The UK's Investigatory Powers Act 2000 can force suspects to decrypt encrypted data or face two years in prison.

  1. What happens if an individual's private encryption key is managed by someone else across the world?
  2. Would this individual still be in legal trouble for being unable to decrypt the data?
  3. What if the third-party refuses to hand over the keys?
  • It is unclear why an individual would ever be responsible for a private key that is beyond his control or not known by him. – Iñaki Viggers Sep 16 '19 at 16:23
  • @IñakiViggers It's not uncommon, actually. In information security, this is called secret sharing, and there are algorithms designed precisely for this. I have done this when I visited a country where there was a very real possibility that I would be assaulted and robbed, which would include loss (disclosure) of extremely sensitive confidential information. To alleviate the risk, I shared the key using an algorithm called Shamir's Secret Sharing (SSS) with my partner and with an individual in my home country. I would be unable to hand over the key to anyone, be they muggers or law enforcement. – forest Sep 17 '19 at 8:15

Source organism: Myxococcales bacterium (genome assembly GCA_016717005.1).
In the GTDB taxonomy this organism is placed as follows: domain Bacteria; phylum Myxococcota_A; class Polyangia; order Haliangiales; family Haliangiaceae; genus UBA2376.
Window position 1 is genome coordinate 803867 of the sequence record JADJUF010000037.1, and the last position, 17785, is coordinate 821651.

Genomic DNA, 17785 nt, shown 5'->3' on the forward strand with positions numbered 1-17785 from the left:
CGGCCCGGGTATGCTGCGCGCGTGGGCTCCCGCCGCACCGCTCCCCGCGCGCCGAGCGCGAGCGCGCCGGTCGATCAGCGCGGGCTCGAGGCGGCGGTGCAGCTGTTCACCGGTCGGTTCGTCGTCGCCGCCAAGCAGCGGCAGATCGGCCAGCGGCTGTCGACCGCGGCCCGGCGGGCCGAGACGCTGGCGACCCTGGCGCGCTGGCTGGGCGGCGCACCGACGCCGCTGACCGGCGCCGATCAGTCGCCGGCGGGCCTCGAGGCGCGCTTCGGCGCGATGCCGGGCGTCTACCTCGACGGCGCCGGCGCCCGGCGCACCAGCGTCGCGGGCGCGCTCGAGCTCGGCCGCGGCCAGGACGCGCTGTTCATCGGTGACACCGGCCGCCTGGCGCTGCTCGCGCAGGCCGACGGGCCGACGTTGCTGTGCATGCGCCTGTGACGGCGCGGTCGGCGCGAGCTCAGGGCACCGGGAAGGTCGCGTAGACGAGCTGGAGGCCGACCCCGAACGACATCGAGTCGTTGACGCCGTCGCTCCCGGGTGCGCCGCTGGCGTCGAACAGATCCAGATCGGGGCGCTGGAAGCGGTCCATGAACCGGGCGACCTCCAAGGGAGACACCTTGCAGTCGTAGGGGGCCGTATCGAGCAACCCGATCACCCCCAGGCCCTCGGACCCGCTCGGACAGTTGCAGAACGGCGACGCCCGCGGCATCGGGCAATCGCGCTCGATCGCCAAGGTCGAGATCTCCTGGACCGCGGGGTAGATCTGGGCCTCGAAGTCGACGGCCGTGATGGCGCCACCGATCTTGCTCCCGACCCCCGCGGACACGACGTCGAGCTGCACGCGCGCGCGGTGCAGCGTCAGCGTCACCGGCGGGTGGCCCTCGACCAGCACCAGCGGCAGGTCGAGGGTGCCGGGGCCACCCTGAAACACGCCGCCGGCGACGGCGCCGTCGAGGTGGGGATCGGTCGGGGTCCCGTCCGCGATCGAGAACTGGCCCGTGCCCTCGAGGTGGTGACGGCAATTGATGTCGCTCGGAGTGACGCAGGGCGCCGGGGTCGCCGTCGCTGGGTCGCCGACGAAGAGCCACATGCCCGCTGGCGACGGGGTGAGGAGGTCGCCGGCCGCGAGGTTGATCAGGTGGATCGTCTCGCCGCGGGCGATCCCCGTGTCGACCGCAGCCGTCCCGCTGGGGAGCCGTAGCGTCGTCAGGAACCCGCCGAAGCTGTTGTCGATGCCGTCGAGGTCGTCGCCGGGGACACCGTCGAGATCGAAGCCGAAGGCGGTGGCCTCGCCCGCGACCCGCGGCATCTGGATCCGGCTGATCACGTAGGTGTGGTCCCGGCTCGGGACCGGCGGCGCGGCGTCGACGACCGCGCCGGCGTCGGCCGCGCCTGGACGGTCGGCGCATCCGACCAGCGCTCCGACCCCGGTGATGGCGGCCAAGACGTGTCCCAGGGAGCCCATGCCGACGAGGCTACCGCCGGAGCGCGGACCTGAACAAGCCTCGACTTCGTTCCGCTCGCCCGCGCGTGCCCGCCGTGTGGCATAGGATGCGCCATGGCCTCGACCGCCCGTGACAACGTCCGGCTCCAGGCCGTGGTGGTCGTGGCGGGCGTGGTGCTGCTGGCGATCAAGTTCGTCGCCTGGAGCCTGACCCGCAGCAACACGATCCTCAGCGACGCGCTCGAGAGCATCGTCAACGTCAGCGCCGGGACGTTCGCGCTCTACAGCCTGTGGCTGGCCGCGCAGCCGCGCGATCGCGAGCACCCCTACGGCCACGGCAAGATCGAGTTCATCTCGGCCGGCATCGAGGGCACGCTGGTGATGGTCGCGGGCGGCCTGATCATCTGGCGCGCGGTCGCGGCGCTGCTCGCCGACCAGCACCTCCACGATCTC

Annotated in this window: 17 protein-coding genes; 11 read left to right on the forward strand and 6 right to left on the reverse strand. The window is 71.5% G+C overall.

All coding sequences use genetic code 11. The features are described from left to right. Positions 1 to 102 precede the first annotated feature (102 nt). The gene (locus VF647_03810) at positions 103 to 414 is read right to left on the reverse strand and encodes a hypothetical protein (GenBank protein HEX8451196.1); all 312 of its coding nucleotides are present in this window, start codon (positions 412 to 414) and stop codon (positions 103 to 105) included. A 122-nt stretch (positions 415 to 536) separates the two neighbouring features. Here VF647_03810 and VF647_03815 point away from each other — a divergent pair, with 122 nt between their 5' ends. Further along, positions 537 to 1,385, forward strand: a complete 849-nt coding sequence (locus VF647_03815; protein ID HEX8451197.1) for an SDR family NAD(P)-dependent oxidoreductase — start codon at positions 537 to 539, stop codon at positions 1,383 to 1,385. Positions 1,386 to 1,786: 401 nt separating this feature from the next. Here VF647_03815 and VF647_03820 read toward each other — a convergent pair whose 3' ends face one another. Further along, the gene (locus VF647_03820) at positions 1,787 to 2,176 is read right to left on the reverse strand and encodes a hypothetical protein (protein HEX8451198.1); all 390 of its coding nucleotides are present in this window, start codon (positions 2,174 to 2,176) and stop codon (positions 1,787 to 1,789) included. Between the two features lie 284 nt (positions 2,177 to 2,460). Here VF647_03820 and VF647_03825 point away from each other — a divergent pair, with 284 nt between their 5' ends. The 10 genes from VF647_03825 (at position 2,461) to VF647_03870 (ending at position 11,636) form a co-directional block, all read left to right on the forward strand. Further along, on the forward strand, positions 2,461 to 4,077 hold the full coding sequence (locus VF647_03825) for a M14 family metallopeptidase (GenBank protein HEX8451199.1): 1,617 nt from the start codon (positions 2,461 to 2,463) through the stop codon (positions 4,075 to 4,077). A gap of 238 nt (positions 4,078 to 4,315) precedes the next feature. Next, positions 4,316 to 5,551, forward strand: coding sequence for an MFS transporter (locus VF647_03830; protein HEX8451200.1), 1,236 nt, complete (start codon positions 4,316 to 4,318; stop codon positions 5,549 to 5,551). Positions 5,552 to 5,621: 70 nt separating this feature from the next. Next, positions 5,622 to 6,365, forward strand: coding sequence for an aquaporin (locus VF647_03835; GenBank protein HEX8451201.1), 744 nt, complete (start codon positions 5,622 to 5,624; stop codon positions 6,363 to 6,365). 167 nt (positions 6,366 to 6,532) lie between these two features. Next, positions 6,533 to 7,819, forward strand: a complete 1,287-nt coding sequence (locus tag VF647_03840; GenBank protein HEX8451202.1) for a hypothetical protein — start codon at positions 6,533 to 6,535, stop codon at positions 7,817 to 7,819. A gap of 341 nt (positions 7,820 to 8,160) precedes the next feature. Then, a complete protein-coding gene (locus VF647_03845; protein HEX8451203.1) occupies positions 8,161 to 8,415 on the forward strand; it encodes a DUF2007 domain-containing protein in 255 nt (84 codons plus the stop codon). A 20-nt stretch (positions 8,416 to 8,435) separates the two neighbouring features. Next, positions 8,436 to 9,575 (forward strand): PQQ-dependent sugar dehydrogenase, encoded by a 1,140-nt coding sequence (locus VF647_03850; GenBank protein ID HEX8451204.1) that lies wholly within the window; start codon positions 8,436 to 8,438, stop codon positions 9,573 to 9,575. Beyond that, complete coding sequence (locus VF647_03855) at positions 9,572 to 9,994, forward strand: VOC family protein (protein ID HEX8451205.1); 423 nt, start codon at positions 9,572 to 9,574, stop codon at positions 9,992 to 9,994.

• @forest I'm aware of secret sharing and multisig schemes. Nonetheless, a person cannot be held [prosecutor's] hostage for an uncooperative third-party's fault. – Iñaki Viggers Sep 17 '19 at 10:26
  • @IñakiViggers Oh, it's possible that I misunderstood you. By "be responsible for a private key", did you mean this as in "responsible for managing" or "held responsible by the law"? I assumed the former. – forest Sep 18 '19 at 8:59
  • @forest Both, but with emphasis on the legal ramifications that a third party's non-responsiveness would entail. – Iñaki Viggers Sep 18 '19 at 22:30

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